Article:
So, what is interval training, what are the benefits, how does it compare to other types of exercise and how can you build an exercise bike workout into your fitness routine?
This quick comprehensive guide aims to answer these commonly asked questions and give some exercise bike workout examples to help you get the most from your exercise bike.
What is interval training?
Interval training, often referred to as High Intensity Interval Training (HIIT). A HIIT exercise routine is carried out for short-ish periods (often 20-30 minutes). They focus on varying speed and intensity throughout, with periods of high speed/intensity and recovery periods.
HIIT sessions are carried out with various different equipment. These include cardio machines, weights, or even just your body weight.
Benefits of interval training
There are several benefits to interval training:
Burns fat – in terms of bang per buck, the calories burnt per minute are really high. Plus you get an after-burn effect where your body continues to burn calories long after you finish.
Builds lean muscle mass – meaning you not only lose fat you improve body shape and composition.
Improves aerobic and anaerobic capacity – by exercising heart, lungs, and energy production systems.
How do these benefits come about?
The fat burning is a result of three major factors:
Firstly, the fact that you are exercising means that the body is burning calories at a higher rate than if you were at rest. This means you engage a lot of muscles, and at high intensity. Therefore boosting calorie burning compared to slower steady state exercises. Rigorous interval training sessions have been shown to burn +200 calories every 10 mins. Meaning that a 30-minute session at full intensity can burn through +600 calories! Remember any form of exercise needs to be accompanied by a good diet to see the full benefits.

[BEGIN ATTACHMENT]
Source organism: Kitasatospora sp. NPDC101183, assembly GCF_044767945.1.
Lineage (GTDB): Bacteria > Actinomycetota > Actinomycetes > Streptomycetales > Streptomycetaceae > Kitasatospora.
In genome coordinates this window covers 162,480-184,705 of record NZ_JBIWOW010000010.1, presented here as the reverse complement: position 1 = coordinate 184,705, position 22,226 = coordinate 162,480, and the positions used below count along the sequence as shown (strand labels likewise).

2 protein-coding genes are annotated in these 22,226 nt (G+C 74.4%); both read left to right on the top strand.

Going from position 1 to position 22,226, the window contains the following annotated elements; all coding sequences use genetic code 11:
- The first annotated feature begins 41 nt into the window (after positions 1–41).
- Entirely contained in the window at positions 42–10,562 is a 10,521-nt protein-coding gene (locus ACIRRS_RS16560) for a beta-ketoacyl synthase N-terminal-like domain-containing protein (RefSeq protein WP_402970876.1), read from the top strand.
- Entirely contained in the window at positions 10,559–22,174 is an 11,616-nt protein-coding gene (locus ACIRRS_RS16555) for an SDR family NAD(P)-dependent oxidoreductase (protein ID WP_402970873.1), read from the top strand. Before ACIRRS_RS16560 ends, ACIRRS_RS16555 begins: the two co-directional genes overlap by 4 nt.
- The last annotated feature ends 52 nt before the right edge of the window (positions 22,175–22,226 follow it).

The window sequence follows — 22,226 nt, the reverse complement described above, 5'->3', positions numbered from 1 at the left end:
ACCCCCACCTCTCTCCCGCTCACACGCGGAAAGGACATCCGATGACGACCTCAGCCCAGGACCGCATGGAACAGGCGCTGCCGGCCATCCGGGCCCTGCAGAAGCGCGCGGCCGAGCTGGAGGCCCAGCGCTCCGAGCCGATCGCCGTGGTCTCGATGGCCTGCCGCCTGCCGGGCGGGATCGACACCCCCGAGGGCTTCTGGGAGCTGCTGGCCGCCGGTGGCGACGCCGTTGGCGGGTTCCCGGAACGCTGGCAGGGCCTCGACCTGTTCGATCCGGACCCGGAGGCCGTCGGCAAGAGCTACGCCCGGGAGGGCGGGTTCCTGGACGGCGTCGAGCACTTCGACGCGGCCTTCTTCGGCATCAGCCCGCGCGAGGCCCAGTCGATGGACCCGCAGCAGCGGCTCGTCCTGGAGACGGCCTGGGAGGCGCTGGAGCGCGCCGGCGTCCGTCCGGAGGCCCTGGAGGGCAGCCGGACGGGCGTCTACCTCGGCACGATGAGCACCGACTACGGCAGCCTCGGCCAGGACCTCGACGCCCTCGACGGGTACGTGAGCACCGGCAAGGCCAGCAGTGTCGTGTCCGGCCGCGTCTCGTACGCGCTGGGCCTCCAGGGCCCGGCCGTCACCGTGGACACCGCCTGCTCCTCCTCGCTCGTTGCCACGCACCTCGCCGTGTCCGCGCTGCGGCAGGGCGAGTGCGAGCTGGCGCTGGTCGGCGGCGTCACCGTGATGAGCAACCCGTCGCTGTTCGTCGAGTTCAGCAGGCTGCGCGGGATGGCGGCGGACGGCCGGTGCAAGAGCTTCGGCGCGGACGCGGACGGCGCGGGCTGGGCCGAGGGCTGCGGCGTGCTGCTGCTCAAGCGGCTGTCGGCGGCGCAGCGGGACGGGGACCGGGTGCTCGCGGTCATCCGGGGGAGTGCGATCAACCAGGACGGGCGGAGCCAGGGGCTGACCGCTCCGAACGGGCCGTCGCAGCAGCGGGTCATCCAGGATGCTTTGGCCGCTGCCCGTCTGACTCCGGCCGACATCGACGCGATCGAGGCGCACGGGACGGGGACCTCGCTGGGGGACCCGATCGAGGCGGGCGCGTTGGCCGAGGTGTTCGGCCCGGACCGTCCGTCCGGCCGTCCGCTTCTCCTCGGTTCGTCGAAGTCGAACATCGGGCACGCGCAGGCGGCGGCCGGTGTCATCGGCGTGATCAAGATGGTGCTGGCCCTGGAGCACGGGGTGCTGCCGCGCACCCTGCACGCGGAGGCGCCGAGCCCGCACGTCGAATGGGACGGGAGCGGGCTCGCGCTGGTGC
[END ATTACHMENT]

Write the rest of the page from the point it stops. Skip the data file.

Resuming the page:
Secondly, this type of exercise requires more oxygen than the heart and lungs can supply. This means that your body creates an oxygen “debt” after exercise, with the body having to work to resupply oxygen. The resupply of oxygen requires energy and the burning of further calories long after exercise ceases. This is known as Exercise Post Oxygen Consumption or EPOC. This type of exercise also switches your body into anaerobic energy production. Glycogen stores in muscles are depleted and can be replaced by burning fat under certain conditions.
Finally, interval training builds lean muscle mass. As muscle requires more calories to fuel than fat, your resting metabolism will rise, meaning you burn more fat at rest.
How often should I interval train?
Interval training is intense, and therefore is not suitable to be carried out every day. The fitter you are the less time you need to recover from heavy exertion. When you are just starting out you should stick to twice a week. The fitter amongst you can just leave a day’s rest in between.
Can I do other forms of training as well?